'64 Wheels road test of new ID19.
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Thread: '64 Wheels road test of new ID19.

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    Default '64 Wheels road test of new ID19.

    Whilst thumbing through some of my vintage mags, I stumbled on the Jan '64 Wheels road test of the new CitroŽn ID19. I hadn't been brainwashed at that time & was driving a '60 Renault 750, & although I probably bought the mag, it wasn't until buying it recently that I really read it.
    Whilst generally enthusiastic for ride & handling, a few items demonstrated the general ignorance of even motoring journalists then of CitroŽn technicalities. Notable is this " Brakes have also been improved on the the ID19 by the fitting of an Australian power booster & the use of the Goddess unique button brake pedal....."
    Australian power booster ? I must have missed this. I wonder where it was fitted ?
    Unusually, they ended up happy with the button brake, & praising " the outstandingly good good braking system in motion ' .
    Critical of the " vague and ill-placed gear lever that jutted from the centre of the dashboard " of the tractions, they praised the action of the column change whilst bemoaning the fact that it wasn't on the floor and there was no synchromesh on first.
    They were happy that " the CitroŽn now has an automatic advance-retard mechanism on the ignition system " instead of a manual control on the dashboard that went out with model T Fords !
    They thought that the $100 increase in purchase price was justified by the fitting of Michelin tyres as standard instead of local made tyres.
    Interesting reading.

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    Richard

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    If the car had an Australian brake booster it was most likely an Australian assembled model. Continental and General Distributors were assembling them in West Heidelberg at the rate of three cars every two days in the early 1960's. A job long remembered by the assemblers.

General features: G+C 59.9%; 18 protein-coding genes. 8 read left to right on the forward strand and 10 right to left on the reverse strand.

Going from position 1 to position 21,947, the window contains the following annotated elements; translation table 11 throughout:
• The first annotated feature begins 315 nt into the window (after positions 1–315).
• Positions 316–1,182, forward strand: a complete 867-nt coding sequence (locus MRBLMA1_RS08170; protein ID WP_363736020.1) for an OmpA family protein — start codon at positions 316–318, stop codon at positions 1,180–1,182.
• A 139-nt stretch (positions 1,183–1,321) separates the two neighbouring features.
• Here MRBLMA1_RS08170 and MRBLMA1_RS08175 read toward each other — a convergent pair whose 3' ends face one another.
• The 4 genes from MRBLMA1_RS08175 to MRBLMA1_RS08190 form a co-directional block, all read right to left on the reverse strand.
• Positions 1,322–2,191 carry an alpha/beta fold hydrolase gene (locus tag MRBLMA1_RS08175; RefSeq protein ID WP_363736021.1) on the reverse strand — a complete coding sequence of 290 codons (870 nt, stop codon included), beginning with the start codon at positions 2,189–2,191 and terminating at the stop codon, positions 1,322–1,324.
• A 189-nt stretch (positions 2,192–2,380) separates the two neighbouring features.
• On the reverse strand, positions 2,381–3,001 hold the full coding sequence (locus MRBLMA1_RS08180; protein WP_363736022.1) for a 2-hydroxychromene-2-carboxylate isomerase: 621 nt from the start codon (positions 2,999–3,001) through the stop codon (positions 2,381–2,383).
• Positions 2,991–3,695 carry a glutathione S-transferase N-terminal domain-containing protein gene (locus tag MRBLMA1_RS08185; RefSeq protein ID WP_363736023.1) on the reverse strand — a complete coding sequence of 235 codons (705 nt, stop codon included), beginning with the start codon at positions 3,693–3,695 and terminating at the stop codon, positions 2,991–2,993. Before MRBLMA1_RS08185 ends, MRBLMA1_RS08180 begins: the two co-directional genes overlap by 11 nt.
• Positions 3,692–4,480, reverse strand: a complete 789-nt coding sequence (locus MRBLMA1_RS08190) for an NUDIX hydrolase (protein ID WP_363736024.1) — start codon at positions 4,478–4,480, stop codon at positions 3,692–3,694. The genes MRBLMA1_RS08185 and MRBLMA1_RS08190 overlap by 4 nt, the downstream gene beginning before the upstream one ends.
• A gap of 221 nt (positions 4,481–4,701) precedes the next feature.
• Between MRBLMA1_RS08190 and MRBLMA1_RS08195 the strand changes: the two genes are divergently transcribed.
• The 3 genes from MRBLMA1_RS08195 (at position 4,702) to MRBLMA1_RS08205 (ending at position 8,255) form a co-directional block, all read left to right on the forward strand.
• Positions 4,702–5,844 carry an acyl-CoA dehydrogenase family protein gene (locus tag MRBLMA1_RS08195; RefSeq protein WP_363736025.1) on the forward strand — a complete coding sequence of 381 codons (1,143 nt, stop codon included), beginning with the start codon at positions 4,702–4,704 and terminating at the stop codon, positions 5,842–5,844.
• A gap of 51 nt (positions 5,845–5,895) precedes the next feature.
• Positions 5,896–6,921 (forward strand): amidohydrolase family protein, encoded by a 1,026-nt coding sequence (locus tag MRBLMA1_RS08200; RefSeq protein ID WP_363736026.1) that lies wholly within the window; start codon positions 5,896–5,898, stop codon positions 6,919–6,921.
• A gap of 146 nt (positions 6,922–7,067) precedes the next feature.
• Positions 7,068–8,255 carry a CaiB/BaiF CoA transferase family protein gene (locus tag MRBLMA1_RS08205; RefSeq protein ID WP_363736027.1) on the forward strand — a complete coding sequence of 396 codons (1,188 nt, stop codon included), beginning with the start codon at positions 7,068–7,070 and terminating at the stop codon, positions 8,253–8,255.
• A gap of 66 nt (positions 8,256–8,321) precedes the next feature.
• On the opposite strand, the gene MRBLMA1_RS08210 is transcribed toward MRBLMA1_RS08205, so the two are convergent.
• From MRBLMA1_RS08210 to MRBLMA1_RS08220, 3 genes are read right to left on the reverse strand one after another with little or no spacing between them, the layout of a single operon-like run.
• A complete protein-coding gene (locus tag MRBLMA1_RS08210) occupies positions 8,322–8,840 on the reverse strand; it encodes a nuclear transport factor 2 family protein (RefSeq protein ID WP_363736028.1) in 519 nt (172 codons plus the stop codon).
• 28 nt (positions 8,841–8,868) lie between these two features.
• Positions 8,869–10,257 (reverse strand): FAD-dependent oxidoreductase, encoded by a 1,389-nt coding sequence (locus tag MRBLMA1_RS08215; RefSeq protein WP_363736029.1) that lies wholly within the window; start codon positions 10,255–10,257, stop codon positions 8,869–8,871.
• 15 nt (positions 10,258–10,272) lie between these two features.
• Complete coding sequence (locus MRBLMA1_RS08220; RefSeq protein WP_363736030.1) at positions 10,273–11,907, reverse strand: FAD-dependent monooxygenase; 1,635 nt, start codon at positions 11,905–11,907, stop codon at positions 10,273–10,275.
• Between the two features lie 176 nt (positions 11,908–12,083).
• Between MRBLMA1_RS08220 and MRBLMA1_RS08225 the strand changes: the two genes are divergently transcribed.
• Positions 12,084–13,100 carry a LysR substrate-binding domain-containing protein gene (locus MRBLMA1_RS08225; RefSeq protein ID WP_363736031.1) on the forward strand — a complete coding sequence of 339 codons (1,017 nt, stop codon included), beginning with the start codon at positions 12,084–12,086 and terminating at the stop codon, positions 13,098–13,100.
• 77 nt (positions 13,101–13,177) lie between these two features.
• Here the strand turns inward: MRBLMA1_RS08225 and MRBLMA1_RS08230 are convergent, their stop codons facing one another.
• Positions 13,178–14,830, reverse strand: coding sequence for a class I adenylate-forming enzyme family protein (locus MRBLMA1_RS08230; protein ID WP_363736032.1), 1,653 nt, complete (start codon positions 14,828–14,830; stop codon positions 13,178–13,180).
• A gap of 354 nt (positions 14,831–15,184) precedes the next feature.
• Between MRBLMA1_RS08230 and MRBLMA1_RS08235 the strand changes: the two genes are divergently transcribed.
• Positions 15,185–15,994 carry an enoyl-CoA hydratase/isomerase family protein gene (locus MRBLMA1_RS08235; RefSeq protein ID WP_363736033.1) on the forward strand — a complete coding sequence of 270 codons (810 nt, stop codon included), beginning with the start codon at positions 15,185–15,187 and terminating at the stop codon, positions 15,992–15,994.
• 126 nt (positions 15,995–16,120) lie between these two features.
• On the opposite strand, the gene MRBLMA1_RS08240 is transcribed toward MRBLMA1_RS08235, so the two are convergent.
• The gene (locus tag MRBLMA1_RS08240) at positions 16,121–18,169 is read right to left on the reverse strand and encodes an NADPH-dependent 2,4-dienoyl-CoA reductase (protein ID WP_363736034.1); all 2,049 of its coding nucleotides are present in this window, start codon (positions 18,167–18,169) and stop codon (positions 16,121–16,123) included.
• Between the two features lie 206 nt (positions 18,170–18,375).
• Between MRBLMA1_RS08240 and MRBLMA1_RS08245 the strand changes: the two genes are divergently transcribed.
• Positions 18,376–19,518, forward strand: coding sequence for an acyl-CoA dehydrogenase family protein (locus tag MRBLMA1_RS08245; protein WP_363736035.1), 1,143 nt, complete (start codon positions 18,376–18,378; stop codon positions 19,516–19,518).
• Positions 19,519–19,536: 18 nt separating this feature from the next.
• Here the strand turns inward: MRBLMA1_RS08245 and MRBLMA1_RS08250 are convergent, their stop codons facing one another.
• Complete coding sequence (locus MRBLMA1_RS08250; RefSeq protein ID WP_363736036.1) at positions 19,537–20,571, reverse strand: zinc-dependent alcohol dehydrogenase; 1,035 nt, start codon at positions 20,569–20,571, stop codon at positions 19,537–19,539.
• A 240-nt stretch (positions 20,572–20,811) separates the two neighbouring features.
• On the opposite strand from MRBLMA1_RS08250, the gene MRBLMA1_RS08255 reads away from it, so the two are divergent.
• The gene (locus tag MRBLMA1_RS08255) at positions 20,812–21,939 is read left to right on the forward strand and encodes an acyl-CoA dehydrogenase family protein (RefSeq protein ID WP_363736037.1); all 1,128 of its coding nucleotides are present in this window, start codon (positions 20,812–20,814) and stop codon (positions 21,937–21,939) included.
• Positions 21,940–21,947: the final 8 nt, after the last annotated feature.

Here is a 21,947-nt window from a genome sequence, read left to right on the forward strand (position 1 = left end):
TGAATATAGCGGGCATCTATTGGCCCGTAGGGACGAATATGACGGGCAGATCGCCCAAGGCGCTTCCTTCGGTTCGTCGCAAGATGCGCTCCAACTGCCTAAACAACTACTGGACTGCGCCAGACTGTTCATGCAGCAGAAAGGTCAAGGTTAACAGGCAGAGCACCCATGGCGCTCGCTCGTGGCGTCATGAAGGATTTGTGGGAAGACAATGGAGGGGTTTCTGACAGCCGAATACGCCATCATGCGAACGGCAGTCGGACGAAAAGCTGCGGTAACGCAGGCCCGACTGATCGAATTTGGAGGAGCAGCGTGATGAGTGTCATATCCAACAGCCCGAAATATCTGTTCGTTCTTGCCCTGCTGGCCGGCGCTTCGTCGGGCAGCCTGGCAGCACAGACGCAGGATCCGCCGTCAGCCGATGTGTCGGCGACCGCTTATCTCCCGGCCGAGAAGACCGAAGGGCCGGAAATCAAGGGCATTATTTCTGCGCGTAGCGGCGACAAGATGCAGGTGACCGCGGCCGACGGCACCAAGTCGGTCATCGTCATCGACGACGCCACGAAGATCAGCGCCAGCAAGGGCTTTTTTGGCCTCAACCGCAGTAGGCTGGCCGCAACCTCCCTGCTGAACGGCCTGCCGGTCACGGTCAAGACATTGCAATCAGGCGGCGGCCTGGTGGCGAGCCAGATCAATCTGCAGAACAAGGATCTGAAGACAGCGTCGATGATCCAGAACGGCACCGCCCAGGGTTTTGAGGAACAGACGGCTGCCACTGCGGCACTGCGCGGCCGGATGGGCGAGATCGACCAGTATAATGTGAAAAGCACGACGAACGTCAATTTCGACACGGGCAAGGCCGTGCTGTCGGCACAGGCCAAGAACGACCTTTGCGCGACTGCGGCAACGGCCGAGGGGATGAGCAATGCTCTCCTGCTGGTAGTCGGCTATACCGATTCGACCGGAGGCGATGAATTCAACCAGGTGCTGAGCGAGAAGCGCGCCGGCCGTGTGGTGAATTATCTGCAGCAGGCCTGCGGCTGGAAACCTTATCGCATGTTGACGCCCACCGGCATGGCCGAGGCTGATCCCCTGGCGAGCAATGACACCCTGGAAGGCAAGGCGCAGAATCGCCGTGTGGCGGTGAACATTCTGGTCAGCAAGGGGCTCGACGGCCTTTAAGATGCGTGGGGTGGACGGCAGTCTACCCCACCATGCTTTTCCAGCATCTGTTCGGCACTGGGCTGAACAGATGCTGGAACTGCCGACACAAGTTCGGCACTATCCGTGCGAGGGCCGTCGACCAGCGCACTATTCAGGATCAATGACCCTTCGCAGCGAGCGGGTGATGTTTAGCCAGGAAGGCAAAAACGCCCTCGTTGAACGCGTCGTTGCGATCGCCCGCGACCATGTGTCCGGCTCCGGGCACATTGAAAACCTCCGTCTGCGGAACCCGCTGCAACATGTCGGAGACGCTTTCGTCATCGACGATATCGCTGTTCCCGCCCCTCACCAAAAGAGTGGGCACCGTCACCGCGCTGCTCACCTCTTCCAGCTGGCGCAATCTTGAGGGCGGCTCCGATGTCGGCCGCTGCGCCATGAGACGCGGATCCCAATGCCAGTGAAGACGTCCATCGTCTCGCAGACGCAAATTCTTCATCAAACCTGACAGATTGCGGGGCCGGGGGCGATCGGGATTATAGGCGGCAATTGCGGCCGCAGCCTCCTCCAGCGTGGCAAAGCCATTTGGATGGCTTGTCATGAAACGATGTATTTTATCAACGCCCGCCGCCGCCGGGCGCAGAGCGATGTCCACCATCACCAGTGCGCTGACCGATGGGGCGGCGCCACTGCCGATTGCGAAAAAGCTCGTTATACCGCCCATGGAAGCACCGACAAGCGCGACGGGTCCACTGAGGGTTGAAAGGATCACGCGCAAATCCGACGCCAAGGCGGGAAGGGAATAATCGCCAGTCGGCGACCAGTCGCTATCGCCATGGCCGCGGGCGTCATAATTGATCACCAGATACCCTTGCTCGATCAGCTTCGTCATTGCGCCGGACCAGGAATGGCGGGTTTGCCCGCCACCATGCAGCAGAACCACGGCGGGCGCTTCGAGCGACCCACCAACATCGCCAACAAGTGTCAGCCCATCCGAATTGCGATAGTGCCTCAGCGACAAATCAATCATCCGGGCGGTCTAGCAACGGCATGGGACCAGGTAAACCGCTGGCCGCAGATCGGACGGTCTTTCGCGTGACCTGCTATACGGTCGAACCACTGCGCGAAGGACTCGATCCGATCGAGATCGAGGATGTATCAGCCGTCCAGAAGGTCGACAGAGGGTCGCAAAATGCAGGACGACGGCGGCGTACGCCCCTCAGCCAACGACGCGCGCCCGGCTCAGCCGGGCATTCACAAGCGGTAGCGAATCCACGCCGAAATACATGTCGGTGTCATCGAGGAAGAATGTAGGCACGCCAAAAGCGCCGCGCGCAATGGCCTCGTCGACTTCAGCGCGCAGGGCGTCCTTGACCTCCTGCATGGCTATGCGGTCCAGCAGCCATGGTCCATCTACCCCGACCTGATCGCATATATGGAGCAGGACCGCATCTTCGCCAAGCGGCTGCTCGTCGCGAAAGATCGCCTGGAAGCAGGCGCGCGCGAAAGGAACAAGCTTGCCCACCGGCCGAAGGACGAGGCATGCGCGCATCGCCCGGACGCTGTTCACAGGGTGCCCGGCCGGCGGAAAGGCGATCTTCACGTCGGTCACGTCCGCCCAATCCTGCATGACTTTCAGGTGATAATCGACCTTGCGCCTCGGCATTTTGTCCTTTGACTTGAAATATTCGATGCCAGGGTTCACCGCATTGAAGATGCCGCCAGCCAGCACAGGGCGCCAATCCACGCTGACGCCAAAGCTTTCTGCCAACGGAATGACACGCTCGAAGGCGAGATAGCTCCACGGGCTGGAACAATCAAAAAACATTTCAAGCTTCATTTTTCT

JohnW likes this.

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    Russell, the early ID 19s had a brake pedal & conventional master cylinder system unboosted, but with emergency boost from the high pressure suspension system. If the brake pedal travelled too far under heavy braking due to a fault or lack of pad wear adjust meant, fluid under high pressure was admitted to stop the car. Unfortunately, the valve which allowed this boost, could jam open resulting in copious quantities of brake fluid spurting out of the vent hole in the little reservoir, with disastrous consequences for any paint work nearby.
    The '64 cars with the mushroom brake button had the full power braking system from the suspension / steering hydraulics as for the DS19, but with the rear brakes powered via the rear suspension circuitry, rather than the DS brake valve trolley system, to achieve proportional front to rear load apportioning.
    No D series ever had " power assisted " brakes apart from that disastrous emergency override of the very early IDs.

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    Quote Originally Posted by citroenut View Post
    Russell, the early ID 19s had a brake pedal & conventional master cylinder system unboosted, but with emergency boost from the high pressure suspension system. If the brake pedal travelled too far under heavy braking due to a fault or lack of pad wear adjust meant, fluid under high pressure was admitted to stop the car. Unfortunately, the valve which allowed this boost, could jam open resulting in copious quantities of brake fluid spurting out of the vent hole in the little reservoir, with disastrous consequences for any paint work nearby.
    The '64 cars with the mushroom brake button had the full power braking system from the suspension / steering hydraulics as for the DS19, but with the rear brakes powered via the rear suspension circuitry, rather than the DS brake valve trolley system, to achieve proportional front to rear load apportioning.
    No D series ever had " power assisted " brakes apart from that disastrous emergency override of the very early IDs.
    Yes ! and well described and factual. I believe some tried to plumb in a conventional vacuum booster to ease pedal pressure on the master cylinder equipped cars...successfully ????. Along with the mushroom brake button the 64 also received rod actuated accelerator pedal ( organ style ) with the rod passing under a sheet metal pressing on the floor instead of a suspended pendant pedal with a thin cable to the carburettor.

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